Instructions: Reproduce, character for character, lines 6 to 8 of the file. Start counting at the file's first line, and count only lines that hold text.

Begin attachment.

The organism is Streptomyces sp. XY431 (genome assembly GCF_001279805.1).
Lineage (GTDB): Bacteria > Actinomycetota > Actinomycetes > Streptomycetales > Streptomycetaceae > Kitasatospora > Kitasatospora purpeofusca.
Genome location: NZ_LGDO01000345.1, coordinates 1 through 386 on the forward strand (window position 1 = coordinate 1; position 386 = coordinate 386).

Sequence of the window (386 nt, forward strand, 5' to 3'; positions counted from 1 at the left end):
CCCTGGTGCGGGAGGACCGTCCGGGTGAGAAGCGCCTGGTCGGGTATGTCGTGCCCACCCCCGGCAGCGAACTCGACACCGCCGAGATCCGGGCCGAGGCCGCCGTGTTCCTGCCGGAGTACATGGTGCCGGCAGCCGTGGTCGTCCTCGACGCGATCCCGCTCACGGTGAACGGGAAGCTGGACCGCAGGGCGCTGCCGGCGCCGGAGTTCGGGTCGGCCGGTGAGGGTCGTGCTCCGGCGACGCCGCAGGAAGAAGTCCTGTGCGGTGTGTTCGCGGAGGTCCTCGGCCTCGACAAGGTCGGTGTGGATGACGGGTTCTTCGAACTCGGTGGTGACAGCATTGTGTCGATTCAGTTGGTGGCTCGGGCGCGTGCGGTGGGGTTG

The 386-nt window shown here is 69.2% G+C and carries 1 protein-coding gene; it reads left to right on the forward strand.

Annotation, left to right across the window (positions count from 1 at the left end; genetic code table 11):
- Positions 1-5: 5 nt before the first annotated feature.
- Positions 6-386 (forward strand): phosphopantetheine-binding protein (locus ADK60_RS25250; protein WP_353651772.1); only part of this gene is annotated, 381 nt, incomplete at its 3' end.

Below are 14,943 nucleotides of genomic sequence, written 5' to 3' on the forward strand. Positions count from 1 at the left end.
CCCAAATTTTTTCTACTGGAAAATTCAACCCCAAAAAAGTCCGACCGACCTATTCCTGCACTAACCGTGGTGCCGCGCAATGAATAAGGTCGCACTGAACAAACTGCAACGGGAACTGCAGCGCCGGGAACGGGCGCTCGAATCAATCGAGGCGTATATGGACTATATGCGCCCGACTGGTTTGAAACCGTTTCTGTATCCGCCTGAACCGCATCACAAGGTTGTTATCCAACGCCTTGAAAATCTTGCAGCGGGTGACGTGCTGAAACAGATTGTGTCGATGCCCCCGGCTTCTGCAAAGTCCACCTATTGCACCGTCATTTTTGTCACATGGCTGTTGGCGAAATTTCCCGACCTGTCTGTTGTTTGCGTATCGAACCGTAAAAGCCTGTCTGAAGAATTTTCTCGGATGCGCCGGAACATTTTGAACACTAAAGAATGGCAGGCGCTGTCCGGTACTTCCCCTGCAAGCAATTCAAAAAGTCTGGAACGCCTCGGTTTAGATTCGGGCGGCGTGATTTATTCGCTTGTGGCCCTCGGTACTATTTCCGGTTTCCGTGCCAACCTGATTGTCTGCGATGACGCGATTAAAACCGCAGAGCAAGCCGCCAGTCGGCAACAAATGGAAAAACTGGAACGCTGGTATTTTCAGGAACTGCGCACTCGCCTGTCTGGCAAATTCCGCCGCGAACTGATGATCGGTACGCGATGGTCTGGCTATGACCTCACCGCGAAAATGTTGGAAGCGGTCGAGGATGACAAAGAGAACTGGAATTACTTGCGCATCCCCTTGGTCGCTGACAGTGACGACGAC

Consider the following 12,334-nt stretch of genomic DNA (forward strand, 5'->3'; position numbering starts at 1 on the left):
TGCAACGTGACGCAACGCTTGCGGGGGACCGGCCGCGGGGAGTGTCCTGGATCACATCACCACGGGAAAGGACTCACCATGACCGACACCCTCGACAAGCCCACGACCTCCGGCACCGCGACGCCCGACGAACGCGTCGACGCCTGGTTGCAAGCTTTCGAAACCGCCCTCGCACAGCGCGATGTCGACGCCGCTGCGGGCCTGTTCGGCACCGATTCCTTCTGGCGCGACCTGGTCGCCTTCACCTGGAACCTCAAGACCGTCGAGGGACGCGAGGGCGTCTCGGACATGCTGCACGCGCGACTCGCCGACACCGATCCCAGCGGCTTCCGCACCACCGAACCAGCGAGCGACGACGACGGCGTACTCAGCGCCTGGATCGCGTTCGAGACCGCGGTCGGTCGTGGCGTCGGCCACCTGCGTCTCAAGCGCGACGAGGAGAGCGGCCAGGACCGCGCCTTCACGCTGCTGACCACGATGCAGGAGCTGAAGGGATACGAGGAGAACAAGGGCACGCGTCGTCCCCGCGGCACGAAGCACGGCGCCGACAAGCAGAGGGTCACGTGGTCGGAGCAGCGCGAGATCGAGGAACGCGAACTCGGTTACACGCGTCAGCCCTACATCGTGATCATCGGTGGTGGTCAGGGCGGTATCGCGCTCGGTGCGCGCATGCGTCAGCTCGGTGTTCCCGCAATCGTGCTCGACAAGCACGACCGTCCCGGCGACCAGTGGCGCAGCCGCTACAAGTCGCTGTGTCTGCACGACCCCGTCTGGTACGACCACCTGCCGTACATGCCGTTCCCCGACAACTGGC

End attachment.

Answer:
The 386-nt window shown here is 69.2% G+C and carries 1 protein-coding gene; it reads left to right on the forward strand.

Annotation, left to right across the window (positions count from 1 at the left end; genetic code table 11):
- Positions 1-5: 5 nt before the first annotated feature.